I am Mom​ Because You are Dad

An open letter to one of the most important parts of my motherhood journey


Dear Dad,


Everything is hard. Life, relationships, parenting…

Raising a child is one wild adventure. First, they’re babies. They cry, and need to be fed, and bathed, and dressed, and this, and that, and then more things, and even more things. The tasks seem never-ending and sleep is a rare commodity. Parents grasp at sleep as if maybe they’d been hallucinating the concept all along!

But then they become toddlers, and they’re so full of life that it makes you question how exhausting they were when they were infants only months ago. Now you’re not sleeping, not because they need you for every little thing, but because you’re always running around now. Preschool! Zoo! Park! Playdates! There’s always some new aspect about the world to share with your walking, talking bundle of joy.

Those years don’t last, though, and before long they’re independent beings. Gone are the days when they want to be exactly like you, listening to the same music and playing the same games. Friends are influencing the kind of person they are now, and sometimes that is great! Other times, it’s downright frightening. There’s no way of knowing if you’re making the right choices, but you’re doing your best.

And the next step for them is being a teenager! Those years will be hard, but I expect they’ll be equally as enjoyable too. Having someone who can think and reason and problem solve and contribute! It’ll be like having a best friend living with us. I am terrified of those years. Though I must admit, I’m kind of excited for them too.

Our son will not be a teenager for long, though, and it will be no time at all before he is an adult. It all happens so fast. Parents will still want to be there for everything, do everything that they can with them, hoping to continue sharing these life experiences with their child.

I am so thankful that we get to do all of this together, side-by-side. I honestly can’t imagine doing it alone. There have been times where we’ve been working so many hours to survive, and running to so many different places, it feels like we’re more roommates than a married couple – more than two separate parents to a single child. It’s hard to show affection when we can’t even stay awake long enough to finish our sentences.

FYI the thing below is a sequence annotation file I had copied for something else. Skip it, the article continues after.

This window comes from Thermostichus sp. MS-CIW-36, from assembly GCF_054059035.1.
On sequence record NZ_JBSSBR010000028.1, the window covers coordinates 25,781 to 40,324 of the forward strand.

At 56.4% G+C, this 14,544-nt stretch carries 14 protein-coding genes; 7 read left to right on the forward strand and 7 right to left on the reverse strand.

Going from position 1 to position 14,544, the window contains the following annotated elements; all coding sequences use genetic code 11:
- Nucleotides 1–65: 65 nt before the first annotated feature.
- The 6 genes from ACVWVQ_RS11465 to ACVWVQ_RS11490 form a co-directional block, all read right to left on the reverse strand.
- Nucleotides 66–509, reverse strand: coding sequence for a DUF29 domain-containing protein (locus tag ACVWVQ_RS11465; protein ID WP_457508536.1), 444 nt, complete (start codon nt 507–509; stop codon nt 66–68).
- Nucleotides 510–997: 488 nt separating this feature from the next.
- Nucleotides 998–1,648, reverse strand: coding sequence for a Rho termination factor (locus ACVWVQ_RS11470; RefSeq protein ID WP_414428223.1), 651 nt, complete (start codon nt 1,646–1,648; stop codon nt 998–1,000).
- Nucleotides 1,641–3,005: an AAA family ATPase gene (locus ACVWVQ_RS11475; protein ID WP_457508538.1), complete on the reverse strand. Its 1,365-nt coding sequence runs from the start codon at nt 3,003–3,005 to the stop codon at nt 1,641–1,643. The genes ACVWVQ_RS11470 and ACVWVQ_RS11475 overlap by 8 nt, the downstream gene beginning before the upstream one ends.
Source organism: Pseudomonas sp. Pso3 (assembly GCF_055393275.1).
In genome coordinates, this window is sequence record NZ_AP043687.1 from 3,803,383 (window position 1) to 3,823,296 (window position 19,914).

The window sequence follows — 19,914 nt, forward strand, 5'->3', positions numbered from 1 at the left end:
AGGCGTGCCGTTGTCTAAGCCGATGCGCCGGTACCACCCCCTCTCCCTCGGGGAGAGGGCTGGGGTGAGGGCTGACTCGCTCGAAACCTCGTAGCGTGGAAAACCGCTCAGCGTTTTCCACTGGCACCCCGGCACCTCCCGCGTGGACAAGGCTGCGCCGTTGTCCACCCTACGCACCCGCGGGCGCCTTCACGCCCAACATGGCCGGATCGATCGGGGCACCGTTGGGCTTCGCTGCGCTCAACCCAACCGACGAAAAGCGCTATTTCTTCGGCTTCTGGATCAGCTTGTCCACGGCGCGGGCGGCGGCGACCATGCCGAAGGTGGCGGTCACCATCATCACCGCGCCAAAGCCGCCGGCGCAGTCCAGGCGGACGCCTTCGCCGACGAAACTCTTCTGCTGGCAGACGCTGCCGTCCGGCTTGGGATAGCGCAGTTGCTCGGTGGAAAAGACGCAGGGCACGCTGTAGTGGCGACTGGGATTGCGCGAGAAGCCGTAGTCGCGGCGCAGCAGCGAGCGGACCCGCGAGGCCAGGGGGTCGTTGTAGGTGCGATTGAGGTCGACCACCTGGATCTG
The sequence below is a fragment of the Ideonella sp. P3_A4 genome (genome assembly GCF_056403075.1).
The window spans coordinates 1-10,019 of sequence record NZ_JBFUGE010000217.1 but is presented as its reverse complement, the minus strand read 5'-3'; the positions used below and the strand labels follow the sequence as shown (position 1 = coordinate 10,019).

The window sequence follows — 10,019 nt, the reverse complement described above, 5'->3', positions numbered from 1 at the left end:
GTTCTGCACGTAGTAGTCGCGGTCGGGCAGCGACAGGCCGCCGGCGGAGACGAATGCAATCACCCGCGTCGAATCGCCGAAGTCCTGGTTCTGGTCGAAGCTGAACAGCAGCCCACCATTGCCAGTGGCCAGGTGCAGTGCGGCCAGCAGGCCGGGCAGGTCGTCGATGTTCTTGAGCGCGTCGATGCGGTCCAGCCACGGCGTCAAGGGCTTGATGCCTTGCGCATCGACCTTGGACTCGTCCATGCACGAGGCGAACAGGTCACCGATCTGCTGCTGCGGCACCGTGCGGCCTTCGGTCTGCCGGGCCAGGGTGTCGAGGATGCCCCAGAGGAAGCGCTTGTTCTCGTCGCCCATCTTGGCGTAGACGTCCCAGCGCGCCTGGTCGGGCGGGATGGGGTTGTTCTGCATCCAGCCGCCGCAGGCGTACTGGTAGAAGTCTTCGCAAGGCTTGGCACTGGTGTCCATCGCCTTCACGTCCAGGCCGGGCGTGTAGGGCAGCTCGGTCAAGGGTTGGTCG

And it’s even harder, you know, because we face so many shrouds of darkness as we grow older. We’ve been through the worst of it – pretty much every bad thing you can think of – addiction, cheating, infertility, fostering, financial hardship, college, the death of a parent…

We both struggle with our respective histories of trauma, and we both know my battle is the more outwardly debilitating between us. That is a hard reality to ignore when I’m having an attack daily. I had a number of good years where I could keep myself together, where I carried our family on my back so that we could be the best parents that we could be – and, with time, everyone will eventually break.

Every reign must come to an end.

I pride myself in being a mom, and a damn good one at that, but I haven’t been able to do that without you. Not without the bad that we’ve been through, and certainly not without the good you’ve been doing either. I’ve been doing that whole ‘falling apart’ chapter this year. The burden of everything has been cracking the walls I’ve built to keep my depression and anxiety in order.

And, like a good husband, and a good father, you’ve been here to reinforce it. Where I can’t keep track when and where I’m supposed to go and be, you’ve been able to step up and help me get back on track. Where I can’t keep myself awake long enough to put my laundry in the dryer or pack my lunch, you’ve done it for me without complaining.

Where I’ve started crying because I can’t figure out what to wear today because I’ve forgotten to fold my laundry again – you’ve let me scream and meltdown to get my frustration out, and then dressed me because I am mentally unable to jump those hurdles in my head. Where I’ve started crying because dinner went wrong, or because I don’t have everything I need to clean the house, you’ve calmed me down and taken care of it immediately.

The list could go on and on. It shouldn’t, but this isn’t a fairytale, and we’re not living in this delusion that we’re perfect people living a perfect story with perfect happy endings.

We’re both doing our best, but I know that you’re doing a better job than I am right now. You keep telling me that it’s your turn to carry the weight while I heal from the corrosion of a difficult uphill battle in our parenting adventure. Still, there’s no amount of thanking that I can do for all that you’ve done, all that you keep doing.

I’m a damn good mom, but I only get to be that way because you’re a hell of a dad too. We are in this together, through thick and thin, and when you find yourself knocked down – I’ll carry the extra weight again.

Because no matter how hard life is, relationships are, or parenting is…

We’re in this together.